Editing Scenario 05: State investigates and responds to cyber operations against private actors in its territory

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'''[L1]''' The legal analysis begins with the attribution of the incidents to States A and B, continues with possible breaches of international obligations by State B (sovereignty, prohibition of intervention, due diligence obligation) and State A (sovereignty), and ends with a possible justification for State A's response (countermeasures).
 
'''[L1]''' The legal analysis begins with the attribution of the incidents to States A and B, continues with possible breaches of international obligations by State B (sovereignty, prohibition of intervention, due diligence obligation) and State A (sovereignty), and ends with a possible justification for State A's response (countermeasures).
   
=== Attribution ===
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=== Attribution to State B ===
   
 
==== State organs and exercise of governmental authority ====
 
==== State organs and exercise of governmental authority ====
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'''[L9]''' There is no legal obligation to publicly provide evidence upon which State A attributes the cyber operation to State B, even though States sometimes do this as a matter of good policy.<ref>According to the UK Attorney General, "the UK can and does attribute malicious cyber activity where we believe it is in our best interests to do so, and in furtherance of our commitment to clarity and stability in cyberspace. Sometimes we do this publicly, and sometimes we do so only to the country concerned. We consider each case on its merits." (UK Attorney General, Jeremy Wright QC MP, '[https://www.gov.uk/government/speeches/cyber-and-international-law-in-the-21st-century Cyber and International Law in the 21st Century]'.</ref>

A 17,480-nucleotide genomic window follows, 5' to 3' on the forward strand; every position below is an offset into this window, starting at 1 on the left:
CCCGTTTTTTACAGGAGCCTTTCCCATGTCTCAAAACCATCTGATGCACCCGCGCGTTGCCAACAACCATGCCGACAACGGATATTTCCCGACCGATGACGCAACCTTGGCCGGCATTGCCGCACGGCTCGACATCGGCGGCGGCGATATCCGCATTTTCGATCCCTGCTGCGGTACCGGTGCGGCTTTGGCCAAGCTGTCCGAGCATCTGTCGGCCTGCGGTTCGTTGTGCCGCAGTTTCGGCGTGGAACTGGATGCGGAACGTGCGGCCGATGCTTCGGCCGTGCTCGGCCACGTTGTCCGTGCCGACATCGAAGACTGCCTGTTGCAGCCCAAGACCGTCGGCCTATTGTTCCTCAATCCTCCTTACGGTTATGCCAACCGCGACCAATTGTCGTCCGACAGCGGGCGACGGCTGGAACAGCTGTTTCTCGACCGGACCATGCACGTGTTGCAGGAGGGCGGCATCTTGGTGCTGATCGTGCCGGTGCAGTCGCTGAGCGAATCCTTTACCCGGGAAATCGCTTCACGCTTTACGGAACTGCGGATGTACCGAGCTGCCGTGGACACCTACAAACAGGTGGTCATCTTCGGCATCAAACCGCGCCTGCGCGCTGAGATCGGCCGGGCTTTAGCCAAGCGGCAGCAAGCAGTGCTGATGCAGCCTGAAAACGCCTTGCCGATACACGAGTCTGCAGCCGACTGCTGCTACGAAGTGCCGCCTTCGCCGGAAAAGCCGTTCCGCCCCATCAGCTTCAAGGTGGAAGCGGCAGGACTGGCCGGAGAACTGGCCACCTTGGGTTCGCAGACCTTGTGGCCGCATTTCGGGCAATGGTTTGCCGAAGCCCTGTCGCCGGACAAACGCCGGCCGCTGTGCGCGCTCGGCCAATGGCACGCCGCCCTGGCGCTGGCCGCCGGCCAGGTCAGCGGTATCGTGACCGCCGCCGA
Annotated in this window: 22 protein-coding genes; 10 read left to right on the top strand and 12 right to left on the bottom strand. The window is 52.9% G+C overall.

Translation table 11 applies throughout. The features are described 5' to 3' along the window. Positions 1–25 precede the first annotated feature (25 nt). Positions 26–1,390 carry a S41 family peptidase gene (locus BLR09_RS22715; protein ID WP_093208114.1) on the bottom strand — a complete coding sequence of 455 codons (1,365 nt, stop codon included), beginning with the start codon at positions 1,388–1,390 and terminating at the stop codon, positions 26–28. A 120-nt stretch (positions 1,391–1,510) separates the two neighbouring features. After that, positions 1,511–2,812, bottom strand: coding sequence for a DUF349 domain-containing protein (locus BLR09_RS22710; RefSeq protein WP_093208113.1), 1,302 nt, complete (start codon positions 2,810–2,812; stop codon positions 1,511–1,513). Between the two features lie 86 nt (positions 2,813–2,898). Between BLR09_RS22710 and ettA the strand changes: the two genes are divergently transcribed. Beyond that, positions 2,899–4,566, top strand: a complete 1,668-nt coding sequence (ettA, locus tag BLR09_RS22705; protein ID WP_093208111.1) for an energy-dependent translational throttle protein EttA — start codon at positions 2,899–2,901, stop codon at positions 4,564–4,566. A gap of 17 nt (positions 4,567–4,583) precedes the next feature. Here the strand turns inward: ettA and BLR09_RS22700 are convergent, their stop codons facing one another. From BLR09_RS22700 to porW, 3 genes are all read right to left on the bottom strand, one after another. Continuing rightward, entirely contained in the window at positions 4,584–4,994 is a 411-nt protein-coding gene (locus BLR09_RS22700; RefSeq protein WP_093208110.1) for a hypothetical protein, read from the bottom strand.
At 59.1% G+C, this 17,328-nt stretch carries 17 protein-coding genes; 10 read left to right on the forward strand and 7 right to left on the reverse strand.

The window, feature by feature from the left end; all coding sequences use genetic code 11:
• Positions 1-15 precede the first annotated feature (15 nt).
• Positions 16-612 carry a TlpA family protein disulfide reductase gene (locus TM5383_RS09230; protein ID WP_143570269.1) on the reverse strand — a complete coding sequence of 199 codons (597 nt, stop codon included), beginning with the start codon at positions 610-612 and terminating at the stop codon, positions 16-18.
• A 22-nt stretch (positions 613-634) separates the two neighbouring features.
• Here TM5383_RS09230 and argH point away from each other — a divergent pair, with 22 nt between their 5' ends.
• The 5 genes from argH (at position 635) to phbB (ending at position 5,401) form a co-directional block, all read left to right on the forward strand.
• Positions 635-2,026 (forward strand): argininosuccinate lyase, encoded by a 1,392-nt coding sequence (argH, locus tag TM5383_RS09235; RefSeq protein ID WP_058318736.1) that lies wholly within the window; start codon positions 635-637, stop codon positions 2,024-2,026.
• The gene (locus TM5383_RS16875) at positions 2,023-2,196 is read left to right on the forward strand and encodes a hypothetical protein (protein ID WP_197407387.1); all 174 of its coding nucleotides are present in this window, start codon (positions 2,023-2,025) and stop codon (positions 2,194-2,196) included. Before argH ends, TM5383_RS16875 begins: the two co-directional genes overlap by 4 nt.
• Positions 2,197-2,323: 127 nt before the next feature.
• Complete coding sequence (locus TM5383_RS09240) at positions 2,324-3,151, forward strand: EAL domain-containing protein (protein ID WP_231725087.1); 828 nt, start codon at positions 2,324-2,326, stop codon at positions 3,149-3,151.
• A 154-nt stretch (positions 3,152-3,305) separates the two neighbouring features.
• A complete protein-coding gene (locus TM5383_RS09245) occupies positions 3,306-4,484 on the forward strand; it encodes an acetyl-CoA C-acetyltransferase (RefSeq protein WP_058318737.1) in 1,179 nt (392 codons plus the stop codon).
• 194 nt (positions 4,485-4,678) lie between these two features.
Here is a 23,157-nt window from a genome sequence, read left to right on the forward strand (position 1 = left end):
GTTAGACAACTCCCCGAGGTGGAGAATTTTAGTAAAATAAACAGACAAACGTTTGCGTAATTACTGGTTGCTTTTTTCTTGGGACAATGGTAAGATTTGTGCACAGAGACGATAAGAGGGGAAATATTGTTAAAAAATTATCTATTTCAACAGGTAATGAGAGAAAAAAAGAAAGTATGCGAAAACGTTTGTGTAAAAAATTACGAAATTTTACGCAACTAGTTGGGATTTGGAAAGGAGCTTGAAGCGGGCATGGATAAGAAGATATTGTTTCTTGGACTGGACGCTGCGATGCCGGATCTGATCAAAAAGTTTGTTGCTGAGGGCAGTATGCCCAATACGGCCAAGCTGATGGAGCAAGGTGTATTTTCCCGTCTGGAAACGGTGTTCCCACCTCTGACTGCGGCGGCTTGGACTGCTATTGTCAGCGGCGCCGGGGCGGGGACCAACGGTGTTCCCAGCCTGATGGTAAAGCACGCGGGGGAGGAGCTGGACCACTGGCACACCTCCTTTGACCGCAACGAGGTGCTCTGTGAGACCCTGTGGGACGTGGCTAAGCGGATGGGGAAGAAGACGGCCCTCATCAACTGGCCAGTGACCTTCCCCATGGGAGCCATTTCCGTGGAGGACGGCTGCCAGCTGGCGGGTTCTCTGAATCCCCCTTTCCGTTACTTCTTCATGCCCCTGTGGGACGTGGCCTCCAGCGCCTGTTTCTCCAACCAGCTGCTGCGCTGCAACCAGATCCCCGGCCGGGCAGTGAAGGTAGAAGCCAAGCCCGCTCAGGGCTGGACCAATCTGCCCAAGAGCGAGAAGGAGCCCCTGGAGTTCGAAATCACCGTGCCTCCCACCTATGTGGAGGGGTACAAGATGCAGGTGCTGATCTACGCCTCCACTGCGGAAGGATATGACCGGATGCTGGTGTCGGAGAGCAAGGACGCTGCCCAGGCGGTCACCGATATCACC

'''[L9]''' There is no legal obligation to publicly provide evidence upon which State A attributes the cyber operation to State B, even though States sometimes do this as a matter of good policy.<ref>According to the UK Attorney General, "the UK can and does attribute malicious cyber activity where we believe it is in our best interests to do so, and in furtherance of our commitment to clarity and stability in cyberspace. Sometimes we do this publicly, and sometimes we do so only to the country concerned. We consider each case on its merits." (UK Attorney General, Jeremy Wright QC MP, '[https://www.gov.uk/government/speeches/cyber-and-international-law-in-the-21st-century Cyber and International Law in the 21st Century]'.</ref>
   
=== Breach of an international obligation ===
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=== Breach of an international obligation by State B ===
   
 
==== Sovereignty of State A ====
 
==== Sovereignty of State A ====

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